Based on some recent conversations with a good friend and some past conversations with dear old Dad, as well as a story that Mom LOVES to tell, especially when I bring friends or significant others around...here's a story from my relatively normal childhood (I swear, there will be a point to this. Don't I always make a point at the end?)
When I was about four, my family was preparing for a post-dinner shopping outing. Now, I want to assume this was Christmastime, but I'd have to check my facts with Mom to be sure, as I was only four and my memory is a little fuzzy and tainted with Mom's retellings. I was told that I had to finish my vegetables--let's go ahead and assume these were cooked carrots, which to this day I do not like--before we left.
Like the compliant daughter I was and mostly still am, I finished those veggies. The shopping trip commenced as planned, with my then two-year-old brother in tow. I'm sure they had their hands full with him and weren't paying super-close attention to me. He was, after all, a pretty headstrong and busy kid, at least from a big sister's point of view.
Fast forward about two or three hours. We're home, and Mom's suspicious. I haven't said a word since dinner, which (for those of you who know me in real life) is significantly uncharacteristic. Using her Mom-ly intuition, she realizes what has taken place. I am instructed to open my mouth, where--you guessed it--I still had the veggies. Something about the vitamins having been sucked out preceded permission to spit the contents of my mouth into the trash.
And I spit them out triumphantly. I had successfully avoided the eating of my vegetables, with all the lack of forethought a four-year-old can muster. I'm sure it must have occurred to me that spitting them out earlier or--gasp--swallowing them might have been possible alternatives, but suffice it to say my reasoning skills at age four, though clearly highly developed, were not quite what they are now.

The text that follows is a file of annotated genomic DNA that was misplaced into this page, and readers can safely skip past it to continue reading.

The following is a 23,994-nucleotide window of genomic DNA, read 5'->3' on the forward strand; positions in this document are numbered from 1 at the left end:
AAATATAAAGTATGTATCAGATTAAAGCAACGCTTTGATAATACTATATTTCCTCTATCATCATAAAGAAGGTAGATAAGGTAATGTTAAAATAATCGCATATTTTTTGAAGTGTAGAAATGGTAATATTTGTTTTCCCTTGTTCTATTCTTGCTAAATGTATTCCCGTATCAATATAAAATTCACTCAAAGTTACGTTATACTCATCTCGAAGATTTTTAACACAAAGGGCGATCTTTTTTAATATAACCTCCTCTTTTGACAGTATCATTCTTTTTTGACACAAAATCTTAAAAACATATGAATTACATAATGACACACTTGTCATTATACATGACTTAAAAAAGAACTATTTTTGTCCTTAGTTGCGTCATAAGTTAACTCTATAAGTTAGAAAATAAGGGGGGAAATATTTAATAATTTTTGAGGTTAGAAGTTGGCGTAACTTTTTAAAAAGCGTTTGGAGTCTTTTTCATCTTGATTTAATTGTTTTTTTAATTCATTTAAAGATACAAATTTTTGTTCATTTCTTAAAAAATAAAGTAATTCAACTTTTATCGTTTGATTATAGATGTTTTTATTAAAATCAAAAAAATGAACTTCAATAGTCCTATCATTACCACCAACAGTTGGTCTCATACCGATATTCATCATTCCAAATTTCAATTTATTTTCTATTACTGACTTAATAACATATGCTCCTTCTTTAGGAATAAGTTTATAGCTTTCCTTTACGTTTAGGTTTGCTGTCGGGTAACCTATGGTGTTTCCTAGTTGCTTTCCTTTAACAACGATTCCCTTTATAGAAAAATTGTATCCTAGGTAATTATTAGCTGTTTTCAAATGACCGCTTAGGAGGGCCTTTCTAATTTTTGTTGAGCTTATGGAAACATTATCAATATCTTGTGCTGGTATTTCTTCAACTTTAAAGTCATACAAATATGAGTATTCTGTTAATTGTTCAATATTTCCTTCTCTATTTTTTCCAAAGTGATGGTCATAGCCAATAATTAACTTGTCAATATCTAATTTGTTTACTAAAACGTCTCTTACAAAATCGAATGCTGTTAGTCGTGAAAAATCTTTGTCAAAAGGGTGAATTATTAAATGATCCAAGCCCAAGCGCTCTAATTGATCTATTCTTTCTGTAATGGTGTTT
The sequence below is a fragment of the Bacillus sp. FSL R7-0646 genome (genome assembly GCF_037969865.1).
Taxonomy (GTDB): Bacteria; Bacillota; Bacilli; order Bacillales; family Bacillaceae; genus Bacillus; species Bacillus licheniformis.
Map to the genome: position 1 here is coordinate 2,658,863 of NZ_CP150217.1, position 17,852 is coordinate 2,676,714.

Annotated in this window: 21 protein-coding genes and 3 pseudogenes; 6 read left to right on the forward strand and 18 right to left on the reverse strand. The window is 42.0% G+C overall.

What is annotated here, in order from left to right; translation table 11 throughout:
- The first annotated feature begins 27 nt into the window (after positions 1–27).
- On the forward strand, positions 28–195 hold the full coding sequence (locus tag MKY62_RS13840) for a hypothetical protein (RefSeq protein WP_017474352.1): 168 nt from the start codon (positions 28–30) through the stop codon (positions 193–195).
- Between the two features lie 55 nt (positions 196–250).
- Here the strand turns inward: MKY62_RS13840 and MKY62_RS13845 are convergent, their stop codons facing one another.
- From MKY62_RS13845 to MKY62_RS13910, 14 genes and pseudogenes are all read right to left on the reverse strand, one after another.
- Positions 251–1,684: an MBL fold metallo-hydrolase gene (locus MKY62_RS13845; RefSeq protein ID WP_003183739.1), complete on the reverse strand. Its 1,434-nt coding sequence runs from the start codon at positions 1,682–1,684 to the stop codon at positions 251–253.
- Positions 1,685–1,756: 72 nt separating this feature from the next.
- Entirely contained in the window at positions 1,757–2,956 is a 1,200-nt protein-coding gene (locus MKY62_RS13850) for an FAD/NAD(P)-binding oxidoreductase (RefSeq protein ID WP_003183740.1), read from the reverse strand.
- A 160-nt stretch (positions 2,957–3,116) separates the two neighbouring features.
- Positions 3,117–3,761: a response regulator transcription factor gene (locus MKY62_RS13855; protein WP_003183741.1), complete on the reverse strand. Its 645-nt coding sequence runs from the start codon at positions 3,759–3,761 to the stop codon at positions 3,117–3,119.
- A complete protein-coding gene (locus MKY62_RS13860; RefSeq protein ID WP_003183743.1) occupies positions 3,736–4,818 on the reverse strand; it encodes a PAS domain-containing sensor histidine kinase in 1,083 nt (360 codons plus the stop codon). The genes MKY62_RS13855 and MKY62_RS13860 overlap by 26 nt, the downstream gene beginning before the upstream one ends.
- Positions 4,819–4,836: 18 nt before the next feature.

So what's the point? My point is really that as an adult, I'm learning to like this quiet iron will of mine. It takes some practice to get it right and I've nowhere near figured it out, but the more times I see what happens when I put my mind to something, the more encouraged I am. I've held my fair share of proverbial vegetables in my mouth plenty of times when there probably was a viable alternative, and figured out a lot in the process. I don't think I learned conventional limits. No one really told me not to aim high, and the people that did...well, their loss. When I take on new projects or skills or hobbies or jobs or endeavors or a myriad of other things that I don't have extra time for, it rarely crosses my mind that I shouldn't try so hard.
May your life lessons not involve soggy, lukewarm carrots--unless that's what you like. Then good on ya, and you can have mine while you're at it!